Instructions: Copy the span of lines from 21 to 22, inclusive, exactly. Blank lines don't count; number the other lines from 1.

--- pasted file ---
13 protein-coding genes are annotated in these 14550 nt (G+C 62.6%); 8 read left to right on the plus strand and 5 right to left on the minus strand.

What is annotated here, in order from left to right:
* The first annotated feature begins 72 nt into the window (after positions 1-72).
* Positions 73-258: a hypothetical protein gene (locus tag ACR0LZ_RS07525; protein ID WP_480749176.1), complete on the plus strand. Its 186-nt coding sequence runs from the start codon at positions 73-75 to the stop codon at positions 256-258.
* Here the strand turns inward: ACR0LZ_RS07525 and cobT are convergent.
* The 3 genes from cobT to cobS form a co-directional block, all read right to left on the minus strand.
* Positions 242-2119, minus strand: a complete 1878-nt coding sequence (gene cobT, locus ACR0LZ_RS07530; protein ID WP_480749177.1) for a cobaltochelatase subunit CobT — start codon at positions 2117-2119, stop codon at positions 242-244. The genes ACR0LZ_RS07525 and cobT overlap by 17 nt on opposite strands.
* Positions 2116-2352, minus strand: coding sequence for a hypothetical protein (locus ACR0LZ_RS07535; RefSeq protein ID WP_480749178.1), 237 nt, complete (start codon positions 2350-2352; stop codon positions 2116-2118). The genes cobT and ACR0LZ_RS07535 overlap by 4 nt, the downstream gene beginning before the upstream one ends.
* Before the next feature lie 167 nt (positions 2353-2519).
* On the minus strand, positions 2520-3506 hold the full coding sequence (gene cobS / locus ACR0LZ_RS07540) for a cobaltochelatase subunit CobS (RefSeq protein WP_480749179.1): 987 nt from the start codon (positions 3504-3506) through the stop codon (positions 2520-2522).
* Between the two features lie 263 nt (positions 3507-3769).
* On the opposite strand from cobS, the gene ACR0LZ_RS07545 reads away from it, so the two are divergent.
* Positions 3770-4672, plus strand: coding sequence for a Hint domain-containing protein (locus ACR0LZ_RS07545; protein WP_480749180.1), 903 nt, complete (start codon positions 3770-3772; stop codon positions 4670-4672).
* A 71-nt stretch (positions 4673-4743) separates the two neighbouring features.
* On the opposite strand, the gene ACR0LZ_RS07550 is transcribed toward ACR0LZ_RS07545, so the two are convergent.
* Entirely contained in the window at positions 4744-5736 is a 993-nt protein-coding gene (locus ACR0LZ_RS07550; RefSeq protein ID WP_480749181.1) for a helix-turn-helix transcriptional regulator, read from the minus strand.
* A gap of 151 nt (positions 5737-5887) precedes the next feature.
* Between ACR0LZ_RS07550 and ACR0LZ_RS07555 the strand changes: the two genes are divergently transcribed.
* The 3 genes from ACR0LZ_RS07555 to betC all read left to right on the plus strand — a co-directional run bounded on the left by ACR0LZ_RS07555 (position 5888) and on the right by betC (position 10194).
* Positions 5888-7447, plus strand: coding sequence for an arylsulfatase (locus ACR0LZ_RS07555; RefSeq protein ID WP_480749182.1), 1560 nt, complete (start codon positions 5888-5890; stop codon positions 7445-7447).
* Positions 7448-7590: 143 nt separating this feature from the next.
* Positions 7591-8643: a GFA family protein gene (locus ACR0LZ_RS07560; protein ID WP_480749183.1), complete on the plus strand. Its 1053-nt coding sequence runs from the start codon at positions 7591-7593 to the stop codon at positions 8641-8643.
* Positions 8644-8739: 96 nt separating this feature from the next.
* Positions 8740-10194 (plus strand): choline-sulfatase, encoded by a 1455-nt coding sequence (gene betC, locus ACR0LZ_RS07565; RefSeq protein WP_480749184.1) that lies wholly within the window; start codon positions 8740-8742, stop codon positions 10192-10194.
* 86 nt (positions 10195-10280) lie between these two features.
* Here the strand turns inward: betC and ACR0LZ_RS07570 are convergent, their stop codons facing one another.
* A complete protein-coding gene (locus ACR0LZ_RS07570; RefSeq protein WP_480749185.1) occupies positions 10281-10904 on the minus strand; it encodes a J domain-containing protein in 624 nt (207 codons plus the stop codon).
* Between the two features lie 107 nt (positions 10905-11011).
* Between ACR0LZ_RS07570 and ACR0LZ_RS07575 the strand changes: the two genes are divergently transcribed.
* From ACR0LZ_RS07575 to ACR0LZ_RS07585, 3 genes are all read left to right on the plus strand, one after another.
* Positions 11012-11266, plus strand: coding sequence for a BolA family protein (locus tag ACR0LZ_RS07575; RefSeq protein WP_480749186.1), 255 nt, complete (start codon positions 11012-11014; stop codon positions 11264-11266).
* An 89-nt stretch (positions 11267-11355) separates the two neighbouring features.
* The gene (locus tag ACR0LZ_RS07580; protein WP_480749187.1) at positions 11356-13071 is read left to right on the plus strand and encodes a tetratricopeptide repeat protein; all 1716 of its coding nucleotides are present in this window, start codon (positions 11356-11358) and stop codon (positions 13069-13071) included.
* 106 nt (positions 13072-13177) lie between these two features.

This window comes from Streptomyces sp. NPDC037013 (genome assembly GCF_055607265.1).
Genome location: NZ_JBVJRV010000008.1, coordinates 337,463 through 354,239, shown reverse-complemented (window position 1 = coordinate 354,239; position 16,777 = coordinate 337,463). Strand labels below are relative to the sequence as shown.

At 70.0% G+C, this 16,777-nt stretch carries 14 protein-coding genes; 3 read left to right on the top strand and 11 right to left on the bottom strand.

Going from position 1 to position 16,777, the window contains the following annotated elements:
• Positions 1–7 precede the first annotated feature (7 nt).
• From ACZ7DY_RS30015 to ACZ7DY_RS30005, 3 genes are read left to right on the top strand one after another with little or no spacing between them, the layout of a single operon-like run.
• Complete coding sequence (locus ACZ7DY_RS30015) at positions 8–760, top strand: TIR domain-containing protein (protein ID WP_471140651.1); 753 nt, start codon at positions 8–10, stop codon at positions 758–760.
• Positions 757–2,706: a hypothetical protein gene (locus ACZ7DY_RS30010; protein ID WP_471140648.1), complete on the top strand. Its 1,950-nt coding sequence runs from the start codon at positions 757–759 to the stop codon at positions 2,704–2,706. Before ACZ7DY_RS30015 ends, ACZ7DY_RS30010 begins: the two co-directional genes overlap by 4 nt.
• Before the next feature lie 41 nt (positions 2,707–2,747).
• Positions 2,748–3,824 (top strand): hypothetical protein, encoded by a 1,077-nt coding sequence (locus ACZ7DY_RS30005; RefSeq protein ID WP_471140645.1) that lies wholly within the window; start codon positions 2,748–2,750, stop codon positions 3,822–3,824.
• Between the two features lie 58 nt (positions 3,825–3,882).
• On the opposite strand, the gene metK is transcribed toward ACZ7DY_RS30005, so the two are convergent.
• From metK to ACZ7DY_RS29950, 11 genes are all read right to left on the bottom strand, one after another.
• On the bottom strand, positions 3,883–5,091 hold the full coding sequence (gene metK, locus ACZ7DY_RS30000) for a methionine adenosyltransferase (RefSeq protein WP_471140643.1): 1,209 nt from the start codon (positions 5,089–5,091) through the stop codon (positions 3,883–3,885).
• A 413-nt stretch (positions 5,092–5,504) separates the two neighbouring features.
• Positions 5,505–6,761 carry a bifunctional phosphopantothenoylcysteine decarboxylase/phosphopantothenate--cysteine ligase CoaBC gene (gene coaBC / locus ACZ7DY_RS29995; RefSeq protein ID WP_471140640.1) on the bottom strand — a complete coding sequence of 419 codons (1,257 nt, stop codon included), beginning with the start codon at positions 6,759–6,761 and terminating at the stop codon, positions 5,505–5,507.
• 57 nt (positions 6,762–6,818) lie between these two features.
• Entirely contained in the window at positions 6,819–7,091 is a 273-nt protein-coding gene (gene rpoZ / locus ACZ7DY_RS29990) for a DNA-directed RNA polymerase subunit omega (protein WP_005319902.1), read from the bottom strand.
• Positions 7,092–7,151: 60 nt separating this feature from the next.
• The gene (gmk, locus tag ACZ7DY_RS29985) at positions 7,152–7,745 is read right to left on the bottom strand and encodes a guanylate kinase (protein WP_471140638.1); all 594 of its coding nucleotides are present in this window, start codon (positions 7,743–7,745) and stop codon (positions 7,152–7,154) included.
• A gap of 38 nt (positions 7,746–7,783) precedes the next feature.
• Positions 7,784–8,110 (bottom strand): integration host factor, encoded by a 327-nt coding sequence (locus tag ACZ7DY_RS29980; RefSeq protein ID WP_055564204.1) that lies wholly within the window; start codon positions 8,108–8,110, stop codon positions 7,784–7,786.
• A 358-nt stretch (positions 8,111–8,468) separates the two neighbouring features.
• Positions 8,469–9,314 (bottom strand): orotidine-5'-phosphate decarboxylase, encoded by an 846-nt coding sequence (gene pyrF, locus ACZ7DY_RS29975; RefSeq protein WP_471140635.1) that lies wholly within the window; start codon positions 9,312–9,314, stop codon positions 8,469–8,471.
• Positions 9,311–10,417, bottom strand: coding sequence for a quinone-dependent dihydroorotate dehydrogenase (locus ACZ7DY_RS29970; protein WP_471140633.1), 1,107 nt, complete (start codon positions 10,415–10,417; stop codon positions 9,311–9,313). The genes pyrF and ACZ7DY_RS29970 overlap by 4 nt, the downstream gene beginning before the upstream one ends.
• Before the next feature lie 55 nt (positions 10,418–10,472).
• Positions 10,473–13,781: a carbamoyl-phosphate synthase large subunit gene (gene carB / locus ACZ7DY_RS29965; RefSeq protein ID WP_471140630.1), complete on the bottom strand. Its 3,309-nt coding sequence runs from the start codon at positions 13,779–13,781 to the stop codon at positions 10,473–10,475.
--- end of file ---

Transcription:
* Positions 7448-7590: 143 nt separating this feature from the next.
* Positions 7591-8643: a GFA family protein gene (locus ACR0LZ_RS07560; protein ID WP_480749183.1), complete on the plus strand. Its 1053-nt coding sequence runs from the start codon at positions 7591-7593 to the stop codon at positions 8641-8643.